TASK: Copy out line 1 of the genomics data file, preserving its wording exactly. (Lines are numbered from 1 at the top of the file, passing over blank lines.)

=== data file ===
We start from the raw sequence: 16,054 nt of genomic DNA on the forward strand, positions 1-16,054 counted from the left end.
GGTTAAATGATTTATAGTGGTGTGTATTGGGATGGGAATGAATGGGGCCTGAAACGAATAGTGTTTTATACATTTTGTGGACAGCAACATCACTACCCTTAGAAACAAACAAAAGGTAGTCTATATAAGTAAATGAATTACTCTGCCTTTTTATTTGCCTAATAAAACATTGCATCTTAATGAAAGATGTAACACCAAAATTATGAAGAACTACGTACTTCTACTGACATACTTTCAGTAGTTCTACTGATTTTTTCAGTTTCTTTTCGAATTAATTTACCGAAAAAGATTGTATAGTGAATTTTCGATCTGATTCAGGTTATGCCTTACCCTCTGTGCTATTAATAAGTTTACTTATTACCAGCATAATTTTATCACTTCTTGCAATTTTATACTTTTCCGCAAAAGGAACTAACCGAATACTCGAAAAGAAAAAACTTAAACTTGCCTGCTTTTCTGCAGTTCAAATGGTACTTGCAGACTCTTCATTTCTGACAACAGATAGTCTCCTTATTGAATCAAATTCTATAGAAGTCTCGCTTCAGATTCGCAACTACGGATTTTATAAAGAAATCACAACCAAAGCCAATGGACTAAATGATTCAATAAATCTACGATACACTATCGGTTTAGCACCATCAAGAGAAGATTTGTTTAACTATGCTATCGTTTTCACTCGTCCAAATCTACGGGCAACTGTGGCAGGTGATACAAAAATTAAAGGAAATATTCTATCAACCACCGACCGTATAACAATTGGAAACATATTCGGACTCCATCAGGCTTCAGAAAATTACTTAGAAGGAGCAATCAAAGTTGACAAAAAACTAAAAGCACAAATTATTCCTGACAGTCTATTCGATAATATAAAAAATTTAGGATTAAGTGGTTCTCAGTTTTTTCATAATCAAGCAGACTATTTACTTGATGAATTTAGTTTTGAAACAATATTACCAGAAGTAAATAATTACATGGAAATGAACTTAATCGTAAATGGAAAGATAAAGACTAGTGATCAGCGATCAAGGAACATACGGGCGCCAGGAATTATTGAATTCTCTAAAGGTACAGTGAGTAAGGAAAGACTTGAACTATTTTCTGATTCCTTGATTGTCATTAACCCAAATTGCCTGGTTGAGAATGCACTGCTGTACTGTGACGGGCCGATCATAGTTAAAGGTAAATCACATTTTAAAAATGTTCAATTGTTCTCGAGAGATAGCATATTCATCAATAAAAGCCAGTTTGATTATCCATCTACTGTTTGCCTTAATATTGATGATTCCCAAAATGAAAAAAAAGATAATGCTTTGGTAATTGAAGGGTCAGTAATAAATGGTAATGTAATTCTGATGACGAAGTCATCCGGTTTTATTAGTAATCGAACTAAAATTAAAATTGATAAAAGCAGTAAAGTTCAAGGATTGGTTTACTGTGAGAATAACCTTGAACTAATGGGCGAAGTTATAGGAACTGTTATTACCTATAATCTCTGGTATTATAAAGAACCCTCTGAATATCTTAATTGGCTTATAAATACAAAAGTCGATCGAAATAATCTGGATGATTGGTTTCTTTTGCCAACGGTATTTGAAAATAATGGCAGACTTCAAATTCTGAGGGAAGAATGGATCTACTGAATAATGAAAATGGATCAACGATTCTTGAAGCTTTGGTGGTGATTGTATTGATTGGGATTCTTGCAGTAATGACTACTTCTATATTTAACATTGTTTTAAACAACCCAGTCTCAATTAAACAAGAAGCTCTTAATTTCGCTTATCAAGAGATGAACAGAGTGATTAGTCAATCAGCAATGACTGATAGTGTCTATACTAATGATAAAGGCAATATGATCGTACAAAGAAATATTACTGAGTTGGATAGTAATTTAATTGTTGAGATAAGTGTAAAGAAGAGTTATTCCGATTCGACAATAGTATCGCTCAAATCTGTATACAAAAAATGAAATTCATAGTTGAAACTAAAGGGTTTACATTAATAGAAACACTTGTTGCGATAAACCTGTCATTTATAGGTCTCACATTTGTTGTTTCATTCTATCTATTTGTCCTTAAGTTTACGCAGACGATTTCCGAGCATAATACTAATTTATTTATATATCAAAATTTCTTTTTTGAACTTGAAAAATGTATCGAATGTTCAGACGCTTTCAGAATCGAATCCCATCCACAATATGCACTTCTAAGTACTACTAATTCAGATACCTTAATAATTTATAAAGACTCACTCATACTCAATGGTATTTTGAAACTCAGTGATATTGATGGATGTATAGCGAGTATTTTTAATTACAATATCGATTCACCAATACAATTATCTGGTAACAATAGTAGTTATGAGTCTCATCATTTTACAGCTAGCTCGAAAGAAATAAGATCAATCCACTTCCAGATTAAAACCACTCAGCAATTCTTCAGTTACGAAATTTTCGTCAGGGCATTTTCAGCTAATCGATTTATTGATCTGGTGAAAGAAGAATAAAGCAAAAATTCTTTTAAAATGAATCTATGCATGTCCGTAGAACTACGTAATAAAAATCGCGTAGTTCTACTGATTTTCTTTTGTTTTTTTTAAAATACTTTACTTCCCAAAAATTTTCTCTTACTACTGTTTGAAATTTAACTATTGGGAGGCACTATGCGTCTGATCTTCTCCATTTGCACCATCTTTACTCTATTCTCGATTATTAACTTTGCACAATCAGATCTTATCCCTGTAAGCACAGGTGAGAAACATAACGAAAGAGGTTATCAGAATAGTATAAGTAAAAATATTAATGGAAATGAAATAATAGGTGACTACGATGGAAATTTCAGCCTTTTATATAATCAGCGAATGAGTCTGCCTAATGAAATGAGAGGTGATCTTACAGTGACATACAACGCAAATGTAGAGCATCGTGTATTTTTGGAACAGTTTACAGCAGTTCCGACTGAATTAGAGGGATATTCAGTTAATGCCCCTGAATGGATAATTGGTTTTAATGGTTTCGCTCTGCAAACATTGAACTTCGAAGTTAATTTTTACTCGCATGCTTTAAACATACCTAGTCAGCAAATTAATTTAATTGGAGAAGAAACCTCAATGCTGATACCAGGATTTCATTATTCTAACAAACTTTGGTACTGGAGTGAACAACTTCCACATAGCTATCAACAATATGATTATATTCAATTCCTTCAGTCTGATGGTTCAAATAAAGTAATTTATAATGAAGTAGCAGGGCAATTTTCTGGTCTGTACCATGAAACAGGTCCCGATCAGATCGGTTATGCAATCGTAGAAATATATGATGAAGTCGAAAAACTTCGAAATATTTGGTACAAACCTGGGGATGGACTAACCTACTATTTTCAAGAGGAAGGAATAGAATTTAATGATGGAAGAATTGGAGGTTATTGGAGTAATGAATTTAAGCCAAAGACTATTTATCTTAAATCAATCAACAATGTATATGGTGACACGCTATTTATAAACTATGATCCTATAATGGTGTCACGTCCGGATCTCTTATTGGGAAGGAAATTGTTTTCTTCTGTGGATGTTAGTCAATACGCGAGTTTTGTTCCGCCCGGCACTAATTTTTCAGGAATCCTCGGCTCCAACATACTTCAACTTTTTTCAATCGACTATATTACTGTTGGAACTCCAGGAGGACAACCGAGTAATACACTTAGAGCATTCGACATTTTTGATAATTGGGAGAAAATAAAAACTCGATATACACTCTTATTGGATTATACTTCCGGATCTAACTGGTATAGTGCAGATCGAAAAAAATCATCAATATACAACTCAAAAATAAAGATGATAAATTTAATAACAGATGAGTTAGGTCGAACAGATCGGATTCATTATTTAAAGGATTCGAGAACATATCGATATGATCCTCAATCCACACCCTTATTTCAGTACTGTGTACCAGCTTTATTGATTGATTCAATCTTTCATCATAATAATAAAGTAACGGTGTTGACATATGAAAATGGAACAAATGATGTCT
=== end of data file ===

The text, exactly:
We start from the raw sequence: 16,054 nt of genomic DNA on the forward strand, positions 1-16,054 counted from the left end.